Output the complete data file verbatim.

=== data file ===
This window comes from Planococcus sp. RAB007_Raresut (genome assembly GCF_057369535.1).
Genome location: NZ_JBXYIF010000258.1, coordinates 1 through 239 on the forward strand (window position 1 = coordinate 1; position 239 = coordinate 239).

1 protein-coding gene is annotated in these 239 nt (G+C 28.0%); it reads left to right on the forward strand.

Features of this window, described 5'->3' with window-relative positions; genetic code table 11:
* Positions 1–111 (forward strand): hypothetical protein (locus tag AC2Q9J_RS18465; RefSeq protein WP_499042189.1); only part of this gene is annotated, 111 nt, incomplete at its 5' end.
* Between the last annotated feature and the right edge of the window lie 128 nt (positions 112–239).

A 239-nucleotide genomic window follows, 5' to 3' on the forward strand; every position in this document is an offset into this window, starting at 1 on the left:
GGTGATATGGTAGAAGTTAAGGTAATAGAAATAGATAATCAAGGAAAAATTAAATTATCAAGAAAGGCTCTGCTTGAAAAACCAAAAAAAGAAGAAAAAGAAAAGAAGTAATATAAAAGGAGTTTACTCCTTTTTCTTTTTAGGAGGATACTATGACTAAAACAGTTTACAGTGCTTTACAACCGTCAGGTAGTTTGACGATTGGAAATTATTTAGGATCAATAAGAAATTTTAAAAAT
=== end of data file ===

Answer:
This window comes from Planococcus sp. RAB007_Raresut (genome assembly GCF_057369535.1).
Genome location: NZ_JBXYIF010000258.1, coordinates 1 through 239 on the forward strand (window position 1 = coordinate 1; position 239 = coordinate 239).

1 protein-coding gene is annotated in these 239 nt (G+C 28.0%); it reads left to right on the forward strand.

Features of this window, described 5'->3' with window-relative positions; genetic code table 11:
* Positions 1–111 (forward strand): hypothetical protein (locus tag AC2Q9J_RS18465; RefSeq protein WP_499042189.1); only part of this gene is annotated, 111 nt, incomplete at its 5' end.
* Between the last annotated feature and the right edge of the window lie 128 nt (positions 112–239).

A 239-nucleotide genomic window follows, 5' to 3' on the forward strand; every position in this document is an offset into this window, starting at 1 on the left:
GGTGATATGGTAGAAGTTAAGGTAATAGAAATAGATAATCAAGGAAAAATTAAATTATCAAGAAAGGCTCTGCTTGAAAAACCAAAAAAAGAAGAAAAAGAAAAGAAGTAATATAAAAGGAGTTTACTCCTTTTTCTTTTTAGGAGGATACTATGACTAAAACAGTTTACAGTGCTTTACAACCGTCAGGTAGTTTGACGATTGGAAATTATTTAGGATCAATAAGAAATTTTAAAAAT